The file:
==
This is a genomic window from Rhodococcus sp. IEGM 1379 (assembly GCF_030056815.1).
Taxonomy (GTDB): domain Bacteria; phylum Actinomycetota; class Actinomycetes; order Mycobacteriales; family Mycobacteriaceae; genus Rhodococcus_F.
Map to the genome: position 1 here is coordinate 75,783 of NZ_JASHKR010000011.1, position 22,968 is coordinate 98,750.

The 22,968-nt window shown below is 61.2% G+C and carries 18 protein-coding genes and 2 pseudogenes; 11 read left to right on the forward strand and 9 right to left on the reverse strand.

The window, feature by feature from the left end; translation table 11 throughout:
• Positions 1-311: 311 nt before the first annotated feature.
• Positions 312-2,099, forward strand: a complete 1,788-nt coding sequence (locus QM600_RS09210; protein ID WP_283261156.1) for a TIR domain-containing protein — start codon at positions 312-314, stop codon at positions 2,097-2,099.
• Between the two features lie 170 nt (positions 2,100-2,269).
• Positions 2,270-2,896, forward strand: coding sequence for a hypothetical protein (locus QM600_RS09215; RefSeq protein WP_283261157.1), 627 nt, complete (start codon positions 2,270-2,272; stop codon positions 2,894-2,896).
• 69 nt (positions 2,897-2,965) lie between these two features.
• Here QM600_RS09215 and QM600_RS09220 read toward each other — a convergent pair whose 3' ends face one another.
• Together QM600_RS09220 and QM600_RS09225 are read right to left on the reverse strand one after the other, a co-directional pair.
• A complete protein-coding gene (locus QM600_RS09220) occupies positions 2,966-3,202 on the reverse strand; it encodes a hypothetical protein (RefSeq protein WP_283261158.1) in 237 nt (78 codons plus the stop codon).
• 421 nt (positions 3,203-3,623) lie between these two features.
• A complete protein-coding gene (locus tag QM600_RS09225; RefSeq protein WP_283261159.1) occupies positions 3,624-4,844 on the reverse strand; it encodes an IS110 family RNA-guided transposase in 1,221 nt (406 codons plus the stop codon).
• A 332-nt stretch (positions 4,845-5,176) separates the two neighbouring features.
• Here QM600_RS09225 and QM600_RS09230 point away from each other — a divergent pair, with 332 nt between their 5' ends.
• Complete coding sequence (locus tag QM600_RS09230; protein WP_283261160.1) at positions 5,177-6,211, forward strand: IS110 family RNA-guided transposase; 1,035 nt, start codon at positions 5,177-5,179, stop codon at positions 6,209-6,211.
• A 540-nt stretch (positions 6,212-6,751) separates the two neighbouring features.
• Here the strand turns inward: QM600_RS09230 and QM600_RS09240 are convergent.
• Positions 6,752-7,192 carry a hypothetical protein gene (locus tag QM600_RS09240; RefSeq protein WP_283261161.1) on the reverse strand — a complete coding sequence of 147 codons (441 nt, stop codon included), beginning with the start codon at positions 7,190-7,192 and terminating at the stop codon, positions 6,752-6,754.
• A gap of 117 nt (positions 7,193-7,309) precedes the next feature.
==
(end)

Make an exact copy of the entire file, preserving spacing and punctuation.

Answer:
This is a genomic window from Rhodococcus sp. IEGM 1379 (assembly GCF_030056815.1).
Taxonomy (GTDB): domain Bacteria; phylum Actinomycetota; class Actinomycetes; order Mycobacteriales; family Mycobacteriaceae; genus Rhodococcus_F.
Map to the genome: position 1 here is coordinate 75,783 of NZ_JASHKR010000011.1, position 22,968 is coordinate 98,750.

The 22,968-nt window shown below is 61.2% G+C and carries 18 protein-coding genes and 2 pseudogenes; 11 read left to right on the forward strand and 9 right to left on the reverse strand.

The window, feature by feature from the left end; translation table 11 throughout:
• Positions 1-311: 311 nt before the first annotated feature.
• Positions 312-2,099, forward strand: a complete 1,788-nt coding sequence (locus QM600_RS09210; protein ID WP_283261156.1) for a TIR domain-containing protein — start codon at positions 312-314, stop codon at positions 2,097-2,099.
• Between the two features lie 170 nt (positions 2,100-2,269).
• Positions 2,270-2,896, forward strand: coding sequence for a hypothetical protein (locus QM600_RS09215; RefSeq protein WP_283261157.1), 627 nt, complete (start codon positions 2,270-2,272; stop codon positions 2,894-2,896).
• 69 nt (positions 2,897-2,965) lie between these two features.
• Here QM600_RS09215 and QM600_RS09220 read toward each other — a convergent pair whose 3' ends face one another.
• Together QM600_RS09220 and QM600_RS09225 are read right to left on the reverse strand one after the other, a co-directional pair.
• A complete protein-coding gene (locus QM600_RS09220) occupies positions 2,966-3,202 on the reverse strand; it encodes a hypothetical protein (RefSeq protein WP_283261158.1) in 237 nt (78 codons plus the stop codon).
• 421 nt (positions 3,203-3,623) lie between these two features.
• A complete protein-coding gene (locus tag QM600_RS09225; RefSeq protein WP_283261159.1) occupies positions 3,624-4,844 on the reverse strand; it encodes an IS110 family RNA-guided transposase in 1,221 nt (406 codons plus the stop codon).
• A 332-nt stretch (positions 4,845-5,176) separates the two neighbouring features.
• Here QM600_RS09225 and QM600_RS09230 point away from each other — a divergent pair, with 332 nt between their 5' ends.
• Complete coding sequence (locus tag QM600_RS09230; protein WP_283261160.1) at positions 5,177-6,211, forward strand: IS110 family RNA-guided transposase; 1,035 nt, start codon at positions 5,177-5,179, stop codon at positions 6,209-6,211.
• A 540-nt stretch (positions 6,212-6,751) separates the two neighbouring features.
• Here the strand turns inward: QM600_RS09230 and QM600_RS09240 are convergent.
• Positions 6,752-7,192 carry a hypothetical protein gene (locus tag QM600_RS09240; RefSeq protein WP_283261161.1) on the reverse strand — a complete coding sequence of 147 codons (441 nt, stop codon included), beginning with the start codon at positions 7,190-7,192 and terminating at the stop codon, positions 6,752-6,754.
• A gap of 117 nt (positions 7,193-7,309) precedes the next feature.